Good evening. China didn’t come up in Elon Musk’s SNL performance last night — the Dogecoin and Mars jokes were too irresistible — but this week’s cover story has everything you need to know about Tesla’s incredible performance in the China market, including how observers say the love affair will end. Elsewhere, we have an interview with Daniel Russel about the quest for leverage in the U.S.-China relationship; an op-ed about why the CCP’s increasing role in private companies is problematic; a column from Joe Nye on the “cooperative rivalry” between the U.S. and China; and infographics about China’s housing bubble. If you’re not already a paid subscriber to The Wire, please sign up here.
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Tesla’s China Endgame
Tesla continues to thrive in China: the Model 3 is the best-selling luxury electric vehicle in the country, and the company is on pace to sell around 300,000 cars in China this year — up to 40 percent of its global output. But with China’s many domestic EV start-ups nipping at Tesla’s heels, many observers have watched the China-Tesla love affair with a certain sense of foreboding: how much longer will Beijing allow Tesla to reign supreme? The answer, Brent Crane reports in this week’s cover story, has less to do with EV sales — which Tesla is expected to dominate for a few more years — and more to do with the coming advances in autonomous driving.
The Big Picture: The Housing Bubble That Just Won’t Pop
People in mainland China weren’t allowed to own property until 1998. Since then, home ownership rates have blossomed. But explosive growth has also fueled a building boom that has saddled some of the nation’s biggest property developers with precarious levels of debt. This week, The Wire examines the biggest players in China’s real estate market and looks at how they stack up with big property developers around the globe.
A Q&A With Daniel Russel
Daniel R. Russel is a longtime American diplomat and White House advisor who served as one of President Obama’s senior aides on Asia and Pacific affairs, helping formulate the administration’s “pivot,” or strategic rebalance, to the Asia Pacific region. In this week’s interview with David Barboza, he talks very frankly about national humility, what the early days of the Trump administration were like for him, and why he thinks the U.S.-China relationship is all about the quest for leverage.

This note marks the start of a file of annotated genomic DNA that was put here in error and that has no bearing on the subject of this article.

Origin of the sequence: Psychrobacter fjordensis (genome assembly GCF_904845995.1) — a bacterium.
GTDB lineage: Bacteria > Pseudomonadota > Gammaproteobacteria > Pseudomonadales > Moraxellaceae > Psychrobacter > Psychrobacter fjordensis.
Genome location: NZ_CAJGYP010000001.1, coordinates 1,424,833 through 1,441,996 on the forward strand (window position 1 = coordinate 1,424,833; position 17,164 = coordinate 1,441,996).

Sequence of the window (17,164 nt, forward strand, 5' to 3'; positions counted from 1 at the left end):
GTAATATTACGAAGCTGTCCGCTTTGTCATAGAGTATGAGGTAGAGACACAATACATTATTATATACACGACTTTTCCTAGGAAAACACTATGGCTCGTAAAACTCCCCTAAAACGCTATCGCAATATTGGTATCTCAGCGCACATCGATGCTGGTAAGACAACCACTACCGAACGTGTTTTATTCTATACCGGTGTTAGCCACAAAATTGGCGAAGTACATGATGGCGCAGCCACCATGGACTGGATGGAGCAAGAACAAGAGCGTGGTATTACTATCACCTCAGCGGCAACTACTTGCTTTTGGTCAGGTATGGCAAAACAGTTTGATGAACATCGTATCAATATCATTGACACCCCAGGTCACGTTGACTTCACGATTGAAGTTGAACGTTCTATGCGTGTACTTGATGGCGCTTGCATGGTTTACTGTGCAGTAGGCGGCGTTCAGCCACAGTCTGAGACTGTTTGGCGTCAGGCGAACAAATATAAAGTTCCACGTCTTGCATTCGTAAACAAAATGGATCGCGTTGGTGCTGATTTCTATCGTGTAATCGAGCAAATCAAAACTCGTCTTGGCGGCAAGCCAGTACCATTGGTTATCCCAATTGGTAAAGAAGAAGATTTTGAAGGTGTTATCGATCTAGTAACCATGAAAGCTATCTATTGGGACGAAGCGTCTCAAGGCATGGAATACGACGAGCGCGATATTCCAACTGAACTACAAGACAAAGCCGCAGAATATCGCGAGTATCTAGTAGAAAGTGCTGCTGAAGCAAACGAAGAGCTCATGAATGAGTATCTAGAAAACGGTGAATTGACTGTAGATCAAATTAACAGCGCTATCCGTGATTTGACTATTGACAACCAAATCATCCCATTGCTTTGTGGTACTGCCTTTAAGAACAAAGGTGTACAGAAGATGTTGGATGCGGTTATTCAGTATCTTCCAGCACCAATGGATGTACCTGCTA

Illustration by Lauren Crow
The Party on the Inside: The CCP and Chinese Companies
China’s efforts to strengthen and expand Chinese Communist Party (CCP) organizations within companies is turning into one of the thorniest disputes in the U.S.-China economic relationship. As Nicholas Borst argues in this week’s op-ed, American companies operating within China and American investors in Chinese companies are faced with the unsettling prospect of a CCP organization inside their company with an unclear agenda and overlapping lines of authority with the company’s managers. If China refuses to correct course on this issue, Borst says, U.S. policymakers will be justified in their accusations that China should not be treated as a market economy.
The Logic of U.S.-China Competition
If mishandled, the U.S.-China great-power competition could be dangerous. But, says Joe Nye in this week’s column, if the United States plays it right, the rivalry with China could be healthy. No country — China included — is about to displace the U.S. in terms of overall power resources in the next few decades, Nye argues. And a key question when gauging the success of President Biden’s China policy will be whether the two powers can cooperate in producing global public goods, while competing strongly in other areas. In the end, Nye says, the U.S.-China relationship is a “cooperative rivalry,” in which the terms of competition will require equal attention to both sides of the oxymoron.
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